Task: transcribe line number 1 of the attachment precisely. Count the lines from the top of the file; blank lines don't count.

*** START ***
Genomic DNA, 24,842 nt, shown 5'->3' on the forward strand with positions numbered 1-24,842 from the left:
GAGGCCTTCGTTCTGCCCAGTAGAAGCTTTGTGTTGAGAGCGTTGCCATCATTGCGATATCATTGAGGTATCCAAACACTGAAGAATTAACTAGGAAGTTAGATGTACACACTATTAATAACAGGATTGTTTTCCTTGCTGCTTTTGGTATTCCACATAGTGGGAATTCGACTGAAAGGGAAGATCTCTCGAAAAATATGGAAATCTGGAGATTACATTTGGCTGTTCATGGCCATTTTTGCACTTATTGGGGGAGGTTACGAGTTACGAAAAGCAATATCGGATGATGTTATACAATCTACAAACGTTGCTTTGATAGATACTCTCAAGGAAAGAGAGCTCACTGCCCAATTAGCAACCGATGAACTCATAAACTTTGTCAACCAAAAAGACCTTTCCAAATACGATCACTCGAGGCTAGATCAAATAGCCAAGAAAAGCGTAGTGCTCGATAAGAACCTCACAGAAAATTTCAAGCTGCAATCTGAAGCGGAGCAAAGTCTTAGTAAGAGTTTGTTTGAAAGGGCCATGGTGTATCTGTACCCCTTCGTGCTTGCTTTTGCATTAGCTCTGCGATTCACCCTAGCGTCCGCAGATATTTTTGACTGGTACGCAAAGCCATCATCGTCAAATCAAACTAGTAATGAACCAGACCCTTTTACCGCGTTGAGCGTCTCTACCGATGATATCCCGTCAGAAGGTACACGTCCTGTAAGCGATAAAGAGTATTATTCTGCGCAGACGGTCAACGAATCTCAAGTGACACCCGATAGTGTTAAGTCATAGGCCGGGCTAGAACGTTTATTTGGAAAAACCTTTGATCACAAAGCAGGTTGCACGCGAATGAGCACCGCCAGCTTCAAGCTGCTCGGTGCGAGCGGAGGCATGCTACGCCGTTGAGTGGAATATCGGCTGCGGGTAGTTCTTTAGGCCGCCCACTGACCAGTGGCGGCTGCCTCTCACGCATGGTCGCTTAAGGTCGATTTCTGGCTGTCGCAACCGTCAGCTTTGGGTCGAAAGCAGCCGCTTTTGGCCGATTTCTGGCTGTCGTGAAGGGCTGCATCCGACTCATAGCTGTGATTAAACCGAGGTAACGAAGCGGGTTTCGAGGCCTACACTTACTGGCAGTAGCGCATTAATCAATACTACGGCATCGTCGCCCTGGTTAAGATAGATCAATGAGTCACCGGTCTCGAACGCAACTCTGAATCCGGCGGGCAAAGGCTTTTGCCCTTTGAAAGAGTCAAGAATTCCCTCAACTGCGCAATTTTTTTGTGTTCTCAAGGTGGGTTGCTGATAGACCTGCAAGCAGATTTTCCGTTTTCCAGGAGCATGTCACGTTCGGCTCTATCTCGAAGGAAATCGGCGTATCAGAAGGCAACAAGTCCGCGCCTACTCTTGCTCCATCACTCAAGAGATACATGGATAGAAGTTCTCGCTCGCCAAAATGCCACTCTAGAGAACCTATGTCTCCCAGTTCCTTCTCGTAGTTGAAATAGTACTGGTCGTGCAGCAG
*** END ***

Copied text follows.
Genomic DNA, 24,842 nt, shown 5'->3' on the forward strand with positions numbered 1-24,842 from the left: